As far as I can follow the debate so far, I think it is common ground that officers in the Services need tertiary education. I emphasise again that I am talking about the 30 per cent who are career officers from whom the senior ranking officers will emerge. They do need tertiary education. The Services submit- I have heard no dispute of it- that they need some officers trained in the sciences, some in engineering and some in the arts. If we put all these officers together- I would like to make it quite clear that I am not talking about unification of the Services which the Canadians have done- they would still remain in their separate Services. I am talking about whether it would be economic and beneficial to give all these officers their tertiary training together. Of course, they would have to return to their own separate service and their specialist service training, where they would link up with the people doing short service training who only have that specialist training. This academic training is additional.

The question is- as I think we all agree it is necessary to provide it- what is the best way to provide this training? Well, I suppose we could continue as we are at the moment though there is no doubt at all that very substantial rebuilding would have to be done. Senator Melzer mentioned the necessary rebuilding of Jervis Bay. We would have to do something about the Air Force. We cannot continue having three groups of officers training separately. This is most damaging to unity of purpose. We must bring them together. If we were to do this, if we continued roughly as we are with three separate service colleges but did the necessary rebuilding, updating and centralising where necessary, the cost in December 1979 prices would be about $28m. This can be compared with the cost of the Defence Force academy, in the prices of the same period, of about $60m. But we must remember one point. If we are to have three separate Services, which by the nature of their size are bound to be uneconomic, we are talking about costs additional to the cost of having a single Defence Force academy of $5m to $6m a year for running the same facilities in three separate places. I think this would be a very unsatisfactory result.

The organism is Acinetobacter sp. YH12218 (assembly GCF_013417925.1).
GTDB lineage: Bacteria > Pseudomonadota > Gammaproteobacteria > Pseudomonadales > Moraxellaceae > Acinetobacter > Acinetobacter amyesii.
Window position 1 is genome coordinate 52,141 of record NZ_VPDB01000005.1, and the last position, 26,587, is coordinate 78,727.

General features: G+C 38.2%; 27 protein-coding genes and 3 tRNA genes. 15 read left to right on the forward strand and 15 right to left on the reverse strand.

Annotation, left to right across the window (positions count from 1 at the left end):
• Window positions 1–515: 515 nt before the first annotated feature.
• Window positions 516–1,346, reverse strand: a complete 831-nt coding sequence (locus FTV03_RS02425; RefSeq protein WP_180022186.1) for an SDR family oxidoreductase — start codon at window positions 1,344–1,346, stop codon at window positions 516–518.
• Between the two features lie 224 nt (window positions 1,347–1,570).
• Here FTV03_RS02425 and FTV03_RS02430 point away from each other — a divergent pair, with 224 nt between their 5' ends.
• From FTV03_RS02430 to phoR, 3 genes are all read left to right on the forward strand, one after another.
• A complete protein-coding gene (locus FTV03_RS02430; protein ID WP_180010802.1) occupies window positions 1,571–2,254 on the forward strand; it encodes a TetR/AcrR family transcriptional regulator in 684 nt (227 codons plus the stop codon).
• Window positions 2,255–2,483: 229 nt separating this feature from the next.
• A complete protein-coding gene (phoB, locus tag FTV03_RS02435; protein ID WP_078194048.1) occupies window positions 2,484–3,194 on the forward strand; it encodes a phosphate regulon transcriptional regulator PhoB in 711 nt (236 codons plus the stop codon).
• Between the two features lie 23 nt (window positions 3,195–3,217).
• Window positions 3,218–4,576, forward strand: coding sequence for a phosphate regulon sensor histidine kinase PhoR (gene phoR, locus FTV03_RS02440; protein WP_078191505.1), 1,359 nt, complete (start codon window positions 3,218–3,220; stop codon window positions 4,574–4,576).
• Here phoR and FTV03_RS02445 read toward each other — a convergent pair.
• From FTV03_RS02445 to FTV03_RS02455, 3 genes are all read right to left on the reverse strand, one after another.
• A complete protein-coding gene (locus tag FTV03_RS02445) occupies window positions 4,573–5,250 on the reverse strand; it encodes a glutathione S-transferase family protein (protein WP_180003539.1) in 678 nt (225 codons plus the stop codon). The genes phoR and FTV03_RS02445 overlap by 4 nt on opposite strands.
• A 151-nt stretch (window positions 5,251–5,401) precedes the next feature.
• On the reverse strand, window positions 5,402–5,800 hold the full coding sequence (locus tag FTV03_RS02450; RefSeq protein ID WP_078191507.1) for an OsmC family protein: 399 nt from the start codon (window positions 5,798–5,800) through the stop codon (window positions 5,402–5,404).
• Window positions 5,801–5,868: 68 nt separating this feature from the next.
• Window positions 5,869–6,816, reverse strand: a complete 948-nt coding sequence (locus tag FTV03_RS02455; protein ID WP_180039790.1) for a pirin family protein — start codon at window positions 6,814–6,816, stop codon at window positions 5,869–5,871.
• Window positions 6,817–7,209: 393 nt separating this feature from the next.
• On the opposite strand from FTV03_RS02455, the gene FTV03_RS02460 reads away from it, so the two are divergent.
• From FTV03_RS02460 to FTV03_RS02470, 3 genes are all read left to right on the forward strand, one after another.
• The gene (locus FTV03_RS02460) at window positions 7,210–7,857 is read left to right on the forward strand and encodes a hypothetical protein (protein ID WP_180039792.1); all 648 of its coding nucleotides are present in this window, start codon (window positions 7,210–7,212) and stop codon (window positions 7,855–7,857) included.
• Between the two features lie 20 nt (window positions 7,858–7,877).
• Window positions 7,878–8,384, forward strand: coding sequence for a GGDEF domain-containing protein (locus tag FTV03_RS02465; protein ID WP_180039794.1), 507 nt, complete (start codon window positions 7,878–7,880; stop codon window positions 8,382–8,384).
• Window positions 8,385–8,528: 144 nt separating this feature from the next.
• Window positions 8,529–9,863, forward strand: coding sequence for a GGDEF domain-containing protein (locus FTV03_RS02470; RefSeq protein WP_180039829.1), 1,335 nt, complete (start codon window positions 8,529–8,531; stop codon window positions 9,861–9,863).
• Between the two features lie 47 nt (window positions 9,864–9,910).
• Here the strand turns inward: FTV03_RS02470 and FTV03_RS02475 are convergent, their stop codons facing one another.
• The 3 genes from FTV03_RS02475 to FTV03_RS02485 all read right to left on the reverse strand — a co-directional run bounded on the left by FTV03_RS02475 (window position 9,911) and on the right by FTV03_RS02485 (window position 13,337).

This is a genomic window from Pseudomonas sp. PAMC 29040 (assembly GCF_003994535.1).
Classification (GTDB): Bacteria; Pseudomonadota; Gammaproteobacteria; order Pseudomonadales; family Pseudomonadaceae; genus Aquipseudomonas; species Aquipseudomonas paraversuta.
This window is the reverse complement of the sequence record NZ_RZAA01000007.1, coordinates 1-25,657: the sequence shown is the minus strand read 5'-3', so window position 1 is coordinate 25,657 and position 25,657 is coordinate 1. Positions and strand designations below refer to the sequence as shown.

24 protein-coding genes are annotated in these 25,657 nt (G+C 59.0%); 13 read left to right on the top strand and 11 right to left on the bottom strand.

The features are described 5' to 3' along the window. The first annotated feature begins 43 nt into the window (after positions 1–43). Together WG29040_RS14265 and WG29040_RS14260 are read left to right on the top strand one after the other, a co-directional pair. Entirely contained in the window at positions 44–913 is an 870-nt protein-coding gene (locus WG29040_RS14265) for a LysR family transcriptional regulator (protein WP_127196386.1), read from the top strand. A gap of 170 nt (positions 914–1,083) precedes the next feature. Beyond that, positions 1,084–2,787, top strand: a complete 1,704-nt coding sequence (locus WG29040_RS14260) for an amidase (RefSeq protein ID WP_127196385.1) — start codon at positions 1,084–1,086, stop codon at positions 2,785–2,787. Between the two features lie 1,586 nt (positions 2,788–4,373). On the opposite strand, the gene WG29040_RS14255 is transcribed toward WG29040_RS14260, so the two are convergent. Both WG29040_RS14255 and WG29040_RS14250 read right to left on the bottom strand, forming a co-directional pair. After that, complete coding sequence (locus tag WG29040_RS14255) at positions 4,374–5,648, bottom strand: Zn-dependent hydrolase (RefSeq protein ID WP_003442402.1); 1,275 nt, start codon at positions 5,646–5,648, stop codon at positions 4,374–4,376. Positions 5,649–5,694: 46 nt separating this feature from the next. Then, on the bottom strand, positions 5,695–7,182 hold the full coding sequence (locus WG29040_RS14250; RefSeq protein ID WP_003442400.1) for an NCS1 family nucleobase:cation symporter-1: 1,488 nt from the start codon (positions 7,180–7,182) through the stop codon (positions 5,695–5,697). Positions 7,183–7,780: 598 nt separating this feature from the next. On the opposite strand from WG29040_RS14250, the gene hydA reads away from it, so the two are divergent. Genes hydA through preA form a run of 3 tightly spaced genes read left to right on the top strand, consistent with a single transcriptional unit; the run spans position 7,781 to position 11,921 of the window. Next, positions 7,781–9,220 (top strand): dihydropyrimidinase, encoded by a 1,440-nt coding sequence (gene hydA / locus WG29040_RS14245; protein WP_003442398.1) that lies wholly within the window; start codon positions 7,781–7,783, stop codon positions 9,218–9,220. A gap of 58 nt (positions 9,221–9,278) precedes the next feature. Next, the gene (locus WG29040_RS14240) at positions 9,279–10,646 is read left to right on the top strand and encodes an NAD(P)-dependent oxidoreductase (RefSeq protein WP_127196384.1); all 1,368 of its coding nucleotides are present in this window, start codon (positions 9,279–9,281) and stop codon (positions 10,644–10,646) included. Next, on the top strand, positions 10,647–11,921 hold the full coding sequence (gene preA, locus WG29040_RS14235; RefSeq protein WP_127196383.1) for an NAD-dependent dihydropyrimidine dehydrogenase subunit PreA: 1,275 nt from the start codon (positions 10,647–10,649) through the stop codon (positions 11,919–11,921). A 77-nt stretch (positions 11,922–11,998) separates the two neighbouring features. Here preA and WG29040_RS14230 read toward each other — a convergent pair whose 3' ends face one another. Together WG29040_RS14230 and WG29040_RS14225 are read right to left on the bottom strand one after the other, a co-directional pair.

I think the Government is right in deciding to go ahead with the Academy. Nevertheless, it is no light matter not to accept the report of a committee with such prestige as the Parliamentary Standing Committee on Public Works which made a prolonged study of the problem. Admittedly, the Committee is only an advisory body and the Government is entitled to take advice from where it sees fit. It may have other information that the Public Works Committee may not have fully comprehended. Nevertheless, we should look closely at why the Public Works Committee recommended what it did. I would like to make it quite clear, in case Senator Melzer misunderstands me, that I have no dispute that what the Public Works Committee recommended was clearly within its charter under the Public Works Committee Act. It was perfectly entitled to report on the desirability of the academy. I do not think that its members would claim to have any special expertise in the areas of defence in particular or of education secondarily. Some of its members do, but as a Committee it does not.

To some extent I think the members of the Committee were over-persuaded by romantics, that is by people who came before them and who had been to separate service colleges. One can see this in situations where old schools have tried to combine. All the graduates of those schools always say: 'Do not combine them. Leave them separate'. They take the approach: 'Look at me,

I am a very good officer. I went to a separate service college. Therefore, separate colleges should continue'. One should not attach too much weight to this romantic view put forward by retired people. Certainly in some ways it should be taken into account, but the Public Works Committee seems to have been over-persuaded by this type of evidence.

I wish to refer now to the Committee's key conclusions and recommendations. The first recommendation that should be considered states:

1.   Service motivation can be more effectively developed and maintained within the discipline of a single service.

We do not want service motivation; what we want in this country is defence force motivation. Any conceivable operations will be conducted not by a single service but by two or three services. The concept we must have in this country is not that there will be a navy fighting one battle, an army fighting another and an air force fighting a third. The defence forces must co-operate and common training for senior officers would go a very long way toward achieving that. The second recommendation to which I wish to refer states: